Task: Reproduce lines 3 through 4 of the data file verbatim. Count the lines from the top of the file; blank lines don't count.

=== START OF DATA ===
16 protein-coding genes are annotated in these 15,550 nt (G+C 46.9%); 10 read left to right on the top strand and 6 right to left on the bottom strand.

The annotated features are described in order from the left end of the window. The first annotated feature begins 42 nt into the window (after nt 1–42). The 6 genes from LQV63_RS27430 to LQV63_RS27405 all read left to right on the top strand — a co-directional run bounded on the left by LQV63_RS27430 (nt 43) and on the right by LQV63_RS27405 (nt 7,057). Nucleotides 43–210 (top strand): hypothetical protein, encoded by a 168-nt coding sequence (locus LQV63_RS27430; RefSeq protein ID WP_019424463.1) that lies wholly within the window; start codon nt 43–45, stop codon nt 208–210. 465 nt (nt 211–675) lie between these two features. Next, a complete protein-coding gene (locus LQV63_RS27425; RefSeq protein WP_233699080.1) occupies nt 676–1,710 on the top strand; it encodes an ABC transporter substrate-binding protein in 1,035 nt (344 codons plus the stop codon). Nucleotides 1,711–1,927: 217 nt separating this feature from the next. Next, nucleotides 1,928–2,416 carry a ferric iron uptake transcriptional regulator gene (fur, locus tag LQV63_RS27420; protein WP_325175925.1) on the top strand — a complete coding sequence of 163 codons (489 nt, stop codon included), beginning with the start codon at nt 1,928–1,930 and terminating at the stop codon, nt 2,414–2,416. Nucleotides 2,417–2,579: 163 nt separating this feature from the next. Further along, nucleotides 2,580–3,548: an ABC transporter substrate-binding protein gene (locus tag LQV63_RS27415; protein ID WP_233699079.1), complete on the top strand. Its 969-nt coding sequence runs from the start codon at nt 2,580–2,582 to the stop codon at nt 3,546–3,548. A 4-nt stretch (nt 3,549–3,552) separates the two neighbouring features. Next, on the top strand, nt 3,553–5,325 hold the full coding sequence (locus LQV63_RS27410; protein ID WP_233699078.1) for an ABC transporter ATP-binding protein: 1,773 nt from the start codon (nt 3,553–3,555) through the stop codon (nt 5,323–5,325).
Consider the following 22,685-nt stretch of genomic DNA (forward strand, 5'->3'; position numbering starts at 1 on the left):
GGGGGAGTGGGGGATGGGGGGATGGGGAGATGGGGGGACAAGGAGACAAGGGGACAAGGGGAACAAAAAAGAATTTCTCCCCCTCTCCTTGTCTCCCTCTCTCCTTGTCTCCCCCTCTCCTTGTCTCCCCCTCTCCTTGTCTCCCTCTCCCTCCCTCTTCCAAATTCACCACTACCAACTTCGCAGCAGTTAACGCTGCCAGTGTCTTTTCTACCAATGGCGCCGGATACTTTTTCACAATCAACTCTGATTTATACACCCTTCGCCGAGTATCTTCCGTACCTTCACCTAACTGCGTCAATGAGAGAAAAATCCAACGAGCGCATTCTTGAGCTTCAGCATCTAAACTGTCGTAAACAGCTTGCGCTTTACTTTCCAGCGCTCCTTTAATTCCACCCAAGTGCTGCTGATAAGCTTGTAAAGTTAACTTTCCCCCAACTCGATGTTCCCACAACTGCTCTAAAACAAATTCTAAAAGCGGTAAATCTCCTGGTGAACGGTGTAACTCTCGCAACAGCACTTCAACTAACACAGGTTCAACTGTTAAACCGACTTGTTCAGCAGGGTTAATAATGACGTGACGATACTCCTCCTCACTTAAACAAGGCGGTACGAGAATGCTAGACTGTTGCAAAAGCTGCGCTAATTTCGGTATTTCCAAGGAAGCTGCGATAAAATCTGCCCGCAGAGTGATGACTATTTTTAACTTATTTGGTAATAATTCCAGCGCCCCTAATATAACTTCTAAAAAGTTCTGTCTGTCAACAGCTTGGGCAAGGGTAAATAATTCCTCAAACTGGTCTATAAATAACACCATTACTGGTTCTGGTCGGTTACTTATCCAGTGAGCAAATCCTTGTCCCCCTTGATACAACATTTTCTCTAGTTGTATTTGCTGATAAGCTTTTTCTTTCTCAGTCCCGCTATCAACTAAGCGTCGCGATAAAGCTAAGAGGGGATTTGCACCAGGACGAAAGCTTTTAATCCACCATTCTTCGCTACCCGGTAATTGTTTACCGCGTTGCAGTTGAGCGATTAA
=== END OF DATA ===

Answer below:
Consider the following 22,685-nt stretch of genomic DNA (forward strand, 5'->3'; position numbering starts at 1 on the left):
GGGGGAGTGGGGGATGGGGGGATGGGGAGATGGGGGGACAAGGAGACAAGGGGACAAGGGGAACAAAAAAGAATTTCTCCCCCTCTCCTTGTCTCCCTCTCTCCTTGTCTCCCCCTCTCCTTGTCTCCCCCTCTCCTTGTCTCCCTCTCCCTCCCTCTTCCAAATTCACCACTACCAACTTCGCAGCAGTTAACGCTGCCAGTGTCTTTTCTACCAATGGCGCCGGATACTTTTTCACAATCAACTCTGATTTATACACCCTTCGCCGAGTATCTTCCGTACCTTCACCTAACTGCGTCAATGAGAGAAAAATCCAACGAGCGCATTCTTGAGCTTCAGCATCTAAACTGTCGTAAACAGCTTGCGCTTTACTTTCCAGCGCTCCTTTAATTCCACCCAAGTGCTGCTGATAAGCTTGTAAAGTTAACTTTCCCCCAACTCGATGTTCCCACAACTGCTCTAAAACAAATTCTAAAAGCGGTAAATCTCCTGGTGAACGGTGTAACTCTCGCAACAGCACTTCAACTAACACAGGTTCAACTGTTAAACCGACTTGTTCAGCAGGGTTAATAATGACGTGACGATACTCCTCCTCACTTAAACAAGGCGGTACGAGAATGCTAGACTGTTGCAAAAGCTGCGCTAATTTCGGTATTTCCAAGGAAGCTGCGATAAAATCTGCCCGCAGAGTGATGACTATTTTTAACTTATTTGGTAATAATTCCAGCGCCCCTAATATAACTTCTAAAAAGTTCTGTCTGTCAACAGCTTGGGCAAGGGTAAATAATTCCTCAAACTGGTCTATAAATAACACCATTACTGGTTCTGGTCGGTTACTTATCCAGTGAGCAAATCCTTGTCCCCCTTGATACAACATTTTCTCTAGTTGTATTTGCTGATAAGCTTTTTCTTTCTCAGTCCCGCTATCAACTAAGCGTCGCGATAAAGCTAAGAGGGGATTTGCACCAGGACGAAAGCTTTTAATCCACCATTCTTCGCTACCCGGTAATTGTTTACCGCGTTGCAGTTGAGCGATTAA